Education, Discipleship, and Spiritual Formation

10 06 2010

This is my second essay on the subject of Discipleship.  I welcome comments!

A recent study of born-again adult believers shows that most acknowledge that spiritual formation or development is a primary responsibility of a follower of Christ and may be a helpful endeavor; however, they do not feel that it is a pressing need in their lives because they feel that they have mostly mastered the concepts of the Christian faith.[1] Making disciples is the ultimate goal of all believers.  It is what Jesus commanded His followers to do before He ascended to heaven.  He stated in Matthew 28:19a, “Go therefore and make disciples of all nations.”  When considering discipleship, one must ask the question, “How does this happen?”  Discipleship is not a one-time event.  Discipleship is a lifestyle of learning and growing in the things of God as Paul said in Philippians 3:12.  It is a constant process of being trained and mentored by an individual or a collective effort of a group of people.  For the church to fulfill the Great Commission of Jesus and make disciples of all nations a thorough understanding of discipleship, education, and spiritual formation and how they interact with each other must be ascertained.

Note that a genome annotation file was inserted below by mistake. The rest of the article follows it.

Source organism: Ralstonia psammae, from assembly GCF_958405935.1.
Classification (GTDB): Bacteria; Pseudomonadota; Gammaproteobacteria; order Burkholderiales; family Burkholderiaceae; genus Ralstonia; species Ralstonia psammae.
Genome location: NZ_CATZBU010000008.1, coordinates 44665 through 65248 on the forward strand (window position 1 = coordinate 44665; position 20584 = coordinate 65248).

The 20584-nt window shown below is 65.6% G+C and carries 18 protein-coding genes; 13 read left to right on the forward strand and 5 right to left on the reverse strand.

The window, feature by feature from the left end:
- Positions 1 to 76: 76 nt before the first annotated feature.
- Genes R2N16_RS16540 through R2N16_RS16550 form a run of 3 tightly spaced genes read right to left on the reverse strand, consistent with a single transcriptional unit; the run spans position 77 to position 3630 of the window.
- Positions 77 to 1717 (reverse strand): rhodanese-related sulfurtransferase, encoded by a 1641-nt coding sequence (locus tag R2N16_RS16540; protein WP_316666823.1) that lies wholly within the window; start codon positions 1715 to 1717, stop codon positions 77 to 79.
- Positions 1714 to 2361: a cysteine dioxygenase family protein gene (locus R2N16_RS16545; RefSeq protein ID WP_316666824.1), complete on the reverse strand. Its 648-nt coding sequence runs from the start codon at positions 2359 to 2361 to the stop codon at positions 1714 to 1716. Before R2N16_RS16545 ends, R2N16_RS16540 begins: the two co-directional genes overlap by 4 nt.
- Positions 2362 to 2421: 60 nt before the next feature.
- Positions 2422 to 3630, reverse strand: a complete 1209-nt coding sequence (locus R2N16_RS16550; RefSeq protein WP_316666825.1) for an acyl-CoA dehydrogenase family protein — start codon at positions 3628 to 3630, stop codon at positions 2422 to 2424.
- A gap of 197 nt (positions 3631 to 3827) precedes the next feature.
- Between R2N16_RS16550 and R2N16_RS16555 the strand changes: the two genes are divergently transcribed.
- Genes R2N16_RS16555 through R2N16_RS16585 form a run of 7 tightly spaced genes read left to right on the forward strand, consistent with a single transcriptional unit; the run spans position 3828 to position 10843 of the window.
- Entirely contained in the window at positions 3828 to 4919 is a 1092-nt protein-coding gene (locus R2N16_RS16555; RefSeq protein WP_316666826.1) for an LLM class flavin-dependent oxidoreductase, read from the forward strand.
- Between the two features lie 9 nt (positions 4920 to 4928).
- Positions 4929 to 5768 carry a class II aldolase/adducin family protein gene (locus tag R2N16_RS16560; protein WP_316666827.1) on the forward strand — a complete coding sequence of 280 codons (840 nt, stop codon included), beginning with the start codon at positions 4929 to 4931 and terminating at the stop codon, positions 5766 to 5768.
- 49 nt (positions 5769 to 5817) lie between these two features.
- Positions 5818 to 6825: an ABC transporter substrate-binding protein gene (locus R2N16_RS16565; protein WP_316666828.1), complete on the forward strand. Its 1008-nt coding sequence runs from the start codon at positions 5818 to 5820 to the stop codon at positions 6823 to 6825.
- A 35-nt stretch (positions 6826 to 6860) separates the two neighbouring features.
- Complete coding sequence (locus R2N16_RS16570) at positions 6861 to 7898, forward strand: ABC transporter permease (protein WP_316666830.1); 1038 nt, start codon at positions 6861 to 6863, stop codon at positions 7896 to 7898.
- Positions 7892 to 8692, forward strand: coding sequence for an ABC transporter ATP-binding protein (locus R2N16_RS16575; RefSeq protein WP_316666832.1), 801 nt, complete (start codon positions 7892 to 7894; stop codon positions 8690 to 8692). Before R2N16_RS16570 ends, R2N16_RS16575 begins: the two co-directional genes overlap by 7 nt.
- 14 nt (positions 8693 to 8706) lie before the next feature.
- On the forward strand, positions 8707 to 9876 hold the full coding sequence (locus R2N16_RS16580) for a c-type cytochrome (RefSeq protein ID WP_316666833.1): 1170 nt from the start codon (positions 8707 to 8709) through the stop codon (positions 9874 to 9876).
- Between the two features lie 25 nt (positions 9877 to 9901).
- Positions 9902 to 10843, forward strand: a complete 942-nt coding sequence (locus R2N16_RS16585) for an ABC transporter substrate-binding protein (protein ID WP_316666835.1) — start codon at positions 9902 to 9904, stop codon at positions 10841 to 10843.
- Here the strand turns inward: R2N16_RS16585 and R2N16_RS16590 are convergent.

A true disciple can be defined as “becoming a complete and competent follower of Jesus Christ.”[2] It also refers to “someone who is a learner of follower who serves as an apprentice under the tutelage of a master.”[3] Based on this information concerning discipleship, it can easily be established that learning must take place.  The true disciple must have the capability to learn, the ability to learn.  Also, the desire to learn must exist.  It has been established that discipleship is a process.  It is a lifestyle of deliberate choices and decisions to follow Christ and to obey all that He has commanded in His Word.  The key word in the study of discipleship is “process.”  That word connotes a series of steps to attain a certain goal.